Erika Lee’s “A Part and Apart” gave a very interesting perspective on the issues occurring in the field of immigration history and ethnic studies. The debate described involved the state of the overlying field regarding immigration and the overlap between the two fields of history and ethnic studies. As well as the suggestion for progression with studying the future of immigration from George Sanchez. Lee provided the reader with the first-hand experience of hers as she witnessed the debate between the two which really summarized the continued debate while on an academic panel with the two. Erika Lee discusses her own personal scholarship in her field of Asian Americanists and explains to the readers that she was among the lucky scholars who are able to look at her studies in the context of history as well as ethnic studies. In my opinion, it seemed as though Lee was hinting at the fact that she would be among the first coming into the field with this overlap between the two from the start of her studies. Lee noted that she was among the youngest scholars on this panel and that she studied the works of the others.
I noticed a direct overlap in “Nation of Migrants, Historians of Migration” By Adam Goodman and the article from Lee when they began to note the major works within the field and noted many of the same historians such as Sanchez and Vecoli. This led me to wonder if the works within this field are really this limited or if these works are really influential enough so much so that two different scholars analyzing the state of the field noted these works. In Goodmans writing I found that his main concept was the normalization of Migration and to switch the emphasis on migration rather than immigration in order to remove bias in a sense. Another notion I noticed was the push for society to move away from this concept that America is a nation of immigrants and that American culture is a ‘melting pot’ noting that this provides an “inadequate and inaccurate stereotypes of immigrants and the United States” (pg7) which is then spread.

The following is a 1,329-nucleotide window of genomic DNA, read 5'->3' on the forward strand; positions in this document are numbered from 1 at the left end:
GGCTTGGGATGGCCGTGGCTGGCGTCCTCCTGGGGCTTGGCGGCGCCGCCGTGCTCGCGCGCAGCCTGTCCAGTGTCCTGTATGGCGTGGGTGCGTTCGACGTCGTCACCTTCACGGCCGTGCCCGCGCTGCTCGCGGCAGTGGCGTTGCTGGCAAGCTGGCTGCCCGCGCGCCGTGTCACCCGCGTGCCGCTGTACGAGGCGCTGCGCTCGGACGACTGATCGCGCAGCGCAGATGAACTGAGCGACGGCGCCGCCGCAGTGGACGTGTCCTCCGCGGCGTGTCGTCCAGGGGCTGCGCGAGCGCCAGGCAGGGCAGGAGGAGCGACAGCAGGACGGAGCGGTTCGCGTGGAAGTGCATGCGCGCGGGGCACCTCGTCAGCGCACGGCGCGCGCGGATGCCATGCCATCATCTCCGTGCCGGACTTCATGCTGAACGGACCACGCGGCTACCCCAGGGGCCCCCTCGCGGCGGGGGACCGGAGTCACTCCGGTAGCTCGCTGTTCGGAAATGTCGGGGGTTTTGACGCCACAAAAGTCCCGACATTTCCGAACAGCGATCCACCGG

Finally, in reading “Globalizing Migration Histories? Learning from Two Case Studies” by Bruno Ramirez I was able to look at the perspective that Ramirez took regarding the state of the migration studies field overtime of which he called for development. Beginning the writing with his weariness regarding the term “Globalization” set up my mindset that this would be a critical study of the state of the field. Ramirez looked at the difference regarding Canadian migration and Italian migration and criticized the fact that the Canadian migration is so often overlooked due to the fact that it was not “Global” or as he wished to term “worldwide” stated at the start of his work. Through these readings, I gained a sense that as most if not all fields of study immigration is still developing in a future sense as well as in the past and has given me a bit more framework when entering this semester.